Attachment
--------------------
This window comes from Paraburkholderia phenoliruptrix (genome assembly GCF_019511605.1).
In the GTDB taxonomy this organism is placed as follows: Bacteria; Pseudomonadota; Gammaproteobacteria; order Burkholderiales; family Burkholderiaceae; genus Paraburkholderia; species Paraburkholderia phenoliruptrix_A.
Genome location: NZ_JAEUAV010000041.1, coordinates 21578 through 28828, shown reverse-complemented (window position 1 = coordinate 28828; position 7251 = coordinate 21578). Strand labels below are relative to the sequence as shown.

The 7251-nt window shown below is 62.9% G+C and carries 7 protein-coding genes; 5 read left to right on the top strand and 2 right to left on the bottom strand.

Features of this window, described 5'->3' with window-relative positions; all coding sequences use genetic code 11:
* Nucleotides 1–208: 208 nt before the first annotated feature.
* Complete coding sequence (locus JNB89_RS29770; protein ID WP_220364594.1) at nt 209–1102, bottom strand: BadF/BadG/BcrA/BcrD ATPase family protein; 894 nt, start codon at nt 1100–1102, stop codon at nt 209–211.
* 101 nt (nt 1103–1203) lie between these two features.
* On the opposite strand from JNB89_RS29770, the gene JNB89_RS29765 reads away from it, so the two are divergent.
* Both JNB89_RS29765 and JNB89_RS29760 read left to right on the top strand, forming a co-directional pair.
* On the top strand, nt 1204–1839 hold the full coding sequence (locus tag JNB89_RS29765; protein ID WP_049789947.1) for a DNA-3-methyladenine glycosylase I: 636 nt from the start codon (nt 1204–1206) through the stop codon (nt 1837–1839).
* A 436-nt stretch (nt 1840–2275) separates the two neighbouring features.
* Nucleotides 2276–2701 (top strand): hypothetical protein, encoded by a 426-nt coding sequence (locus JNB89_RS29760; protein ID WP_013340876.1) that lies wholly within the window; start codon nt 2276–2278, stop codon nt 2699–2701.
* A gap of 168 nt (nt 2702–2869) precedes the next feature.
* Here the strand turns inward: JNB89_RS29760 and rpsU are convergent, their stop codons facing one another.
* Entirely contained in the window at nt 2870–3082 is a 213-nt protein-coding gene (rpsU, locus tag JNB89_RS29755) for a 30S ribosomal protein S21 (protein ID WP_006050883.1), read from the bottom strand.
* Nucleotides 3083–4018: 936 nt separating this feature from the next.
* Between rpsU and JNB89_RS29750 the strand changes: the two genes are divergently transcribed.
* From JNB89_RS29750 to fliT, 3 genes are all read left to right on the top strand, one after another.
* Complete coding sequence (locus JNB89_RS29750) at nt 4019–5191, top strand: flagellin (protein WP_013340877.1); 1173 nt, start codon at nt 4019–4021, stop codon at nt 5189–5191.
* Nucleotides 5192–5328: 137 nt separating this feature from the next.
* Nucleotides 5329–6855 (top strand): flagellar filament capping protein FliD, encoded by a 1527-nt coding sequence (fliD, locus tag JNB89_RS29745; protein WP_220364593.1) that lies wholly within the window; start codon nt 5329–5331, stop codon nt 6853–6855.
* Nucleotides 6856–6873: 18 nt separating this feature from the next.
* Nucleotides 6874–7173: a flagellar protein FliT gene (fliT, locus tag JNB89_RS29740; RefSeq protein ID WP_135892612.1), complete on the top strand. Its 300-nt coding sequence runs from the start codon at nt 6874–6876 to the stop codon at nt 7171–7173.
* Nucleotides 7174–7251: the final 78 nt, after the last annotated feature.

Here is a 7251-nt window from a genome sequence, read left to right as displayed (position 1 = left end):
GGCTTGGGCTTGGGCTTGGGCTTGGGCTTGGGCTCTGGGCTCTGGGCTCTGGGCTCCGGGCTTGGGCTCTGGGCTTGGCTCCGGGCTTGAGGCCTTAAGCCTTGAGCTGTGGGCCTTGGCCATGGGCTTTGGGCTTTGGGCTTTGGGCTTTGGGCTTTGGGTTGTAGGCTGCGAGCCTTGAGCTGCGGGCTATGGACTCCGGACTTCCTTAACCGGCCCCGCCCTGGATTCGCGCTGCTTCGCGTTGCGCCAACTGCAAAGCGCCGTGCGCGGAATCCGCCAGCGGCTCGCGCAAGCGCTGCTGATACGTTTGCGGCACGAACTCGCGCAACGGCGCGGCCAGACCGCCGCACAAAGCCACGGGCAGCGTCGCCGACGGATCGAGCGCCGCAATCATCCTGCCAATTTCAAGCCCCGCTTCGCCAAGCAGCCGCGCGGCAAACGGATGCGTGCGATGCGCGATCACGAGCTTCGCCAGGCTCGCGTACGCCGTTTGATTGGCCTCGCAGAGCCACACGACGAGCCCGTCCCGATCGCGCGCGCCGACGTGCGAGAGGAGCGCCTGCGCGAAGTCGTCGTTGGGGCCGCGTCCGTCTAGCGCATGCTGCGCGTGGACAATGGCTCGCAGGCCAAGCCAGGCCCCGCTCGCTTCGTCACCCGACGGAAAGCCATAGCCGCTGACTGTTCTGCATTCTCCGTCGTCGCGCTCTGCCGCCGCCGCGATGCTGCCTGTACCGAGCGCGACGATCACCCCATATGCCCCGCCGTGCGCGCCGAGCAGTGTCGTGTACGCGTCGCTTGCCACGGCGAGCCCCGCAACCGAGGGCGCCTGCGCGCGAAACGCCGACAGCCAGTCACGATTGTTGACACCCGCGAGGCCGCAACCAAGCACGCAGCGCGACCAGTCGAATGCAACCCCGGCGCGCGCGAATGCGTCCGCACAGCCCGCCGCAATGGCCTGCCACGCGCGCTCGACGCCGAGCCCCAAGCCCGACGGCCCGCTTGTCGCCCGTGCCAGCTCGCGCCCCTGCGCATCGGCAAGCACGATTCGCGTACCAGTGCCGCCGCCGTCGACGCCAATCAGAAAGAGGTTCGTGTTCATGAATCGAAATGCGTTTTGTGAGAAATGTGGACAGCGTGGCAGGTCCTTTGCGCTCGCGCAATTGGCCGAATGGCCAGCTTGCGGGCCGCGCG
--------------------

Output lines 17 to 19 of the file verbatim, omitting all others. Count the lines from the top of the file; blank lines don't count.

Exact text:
* Nucleotides 3083–4018: 936 nt separating this feature from the next.
* Between rpsU and JNB89_RS29750 the strand changes: the two genes are divergently transcribed.
* From JNB89_RS29750 to fliT, 3 genes are all read left to right on the top strand, one after another.